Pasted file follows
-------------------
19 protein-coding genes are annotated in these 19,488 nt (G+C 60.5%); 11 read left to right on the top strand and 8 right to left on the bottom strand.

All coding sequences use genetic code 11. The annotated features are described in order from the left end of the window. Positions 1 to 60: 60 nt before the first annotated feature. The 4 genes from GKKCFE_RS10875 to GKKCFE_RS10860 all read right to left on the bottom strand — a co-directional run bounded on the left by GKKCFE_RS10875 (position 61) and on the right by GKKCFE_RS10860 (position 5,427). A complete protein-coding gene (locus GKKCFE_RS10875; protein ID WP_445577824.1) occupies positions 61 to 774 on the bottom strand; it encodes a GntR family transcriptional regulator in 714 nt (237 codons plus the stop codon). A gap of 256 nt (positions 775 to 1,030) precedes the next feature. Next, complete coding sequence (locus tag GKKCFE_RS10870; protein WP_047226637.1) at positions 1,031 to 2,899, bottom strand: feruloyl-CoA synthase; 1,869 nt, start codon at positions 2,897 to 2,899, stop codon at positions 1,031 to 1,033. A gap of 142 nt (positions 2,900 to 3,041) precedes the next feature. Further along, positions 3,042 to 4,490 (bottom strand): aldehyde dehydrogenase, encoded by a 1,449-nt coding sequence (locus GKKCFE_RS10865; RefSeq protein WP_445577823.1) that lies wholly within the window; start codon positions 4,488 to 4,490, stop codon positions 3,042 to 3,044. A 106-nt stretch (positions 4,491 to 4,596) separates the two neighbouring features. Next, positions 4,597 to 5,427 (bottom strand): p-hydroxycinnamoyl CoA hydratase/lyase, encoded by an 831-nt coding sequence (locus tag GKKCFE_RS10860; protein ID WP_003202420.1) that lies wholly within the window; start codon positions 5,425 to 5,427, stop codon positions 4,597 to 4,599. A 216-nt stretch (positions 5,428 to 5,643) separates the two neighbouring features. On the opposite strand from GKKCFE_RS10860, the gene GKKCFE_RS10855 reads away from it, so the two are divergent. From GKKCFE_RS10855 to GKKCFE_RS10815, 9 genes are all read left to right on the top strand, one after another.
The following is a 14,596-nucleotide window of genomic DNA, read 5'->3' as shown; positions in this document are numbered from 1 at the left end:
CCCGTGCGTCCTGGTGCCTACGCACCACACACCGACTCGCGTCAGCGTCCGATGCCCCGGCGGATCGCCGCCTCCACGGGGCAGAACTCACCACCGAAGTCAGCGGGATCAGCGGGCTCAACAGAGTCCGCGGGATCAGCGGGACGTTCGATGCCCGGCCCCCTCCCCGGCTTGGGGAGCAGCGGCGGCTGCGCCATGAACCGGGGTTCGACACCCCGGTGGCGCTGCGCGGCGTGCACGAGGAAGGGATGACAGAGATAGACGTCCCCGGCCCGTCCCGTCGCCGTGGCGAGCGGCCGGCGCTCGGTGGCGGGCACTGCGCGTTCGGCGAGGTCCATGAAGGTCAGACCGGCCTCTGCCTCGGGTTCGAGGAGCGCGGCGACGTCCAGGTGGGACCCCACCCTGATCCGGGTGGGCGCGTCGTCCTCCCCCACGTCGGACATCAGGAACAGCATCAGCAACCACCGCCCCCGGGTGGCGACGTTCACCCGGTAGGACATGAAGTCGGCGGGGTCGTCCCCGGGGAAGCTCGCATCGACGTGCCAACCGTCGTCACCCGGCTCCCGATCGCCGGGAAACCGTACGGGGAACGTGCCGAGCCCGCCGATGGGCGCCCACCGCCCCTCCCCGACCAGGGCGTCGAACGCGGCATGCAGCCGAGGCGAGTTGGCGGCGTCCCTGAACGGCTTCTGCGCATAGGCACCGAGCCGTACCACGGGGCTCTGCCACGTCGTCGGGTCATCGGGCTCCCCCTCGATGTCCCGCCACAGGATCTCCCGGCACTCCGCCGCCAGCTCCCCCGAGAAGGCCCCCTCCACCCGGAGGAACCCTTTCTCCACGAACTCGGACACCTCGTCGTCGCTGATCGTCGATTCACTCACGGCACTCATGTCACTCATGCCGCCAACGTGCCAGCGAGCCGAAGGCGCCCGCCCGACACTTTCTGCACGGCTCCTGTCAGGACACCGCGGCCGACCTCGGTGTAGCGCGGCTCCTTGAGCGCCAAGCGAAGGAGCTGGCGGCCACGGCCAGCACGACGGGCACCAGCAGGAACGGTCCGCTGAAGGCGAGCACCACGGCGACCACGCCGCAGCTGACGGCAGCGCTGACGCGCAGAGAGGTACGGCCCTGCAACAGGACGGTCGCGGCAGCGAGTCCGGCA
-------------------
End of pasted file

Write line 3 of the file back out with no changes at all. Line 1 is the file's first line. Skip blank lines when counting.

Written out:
The following is a 14,596-nucleotide window of genomic DNA, read 5'->3' as shown; positions in this document are numbered from 1 at the left end: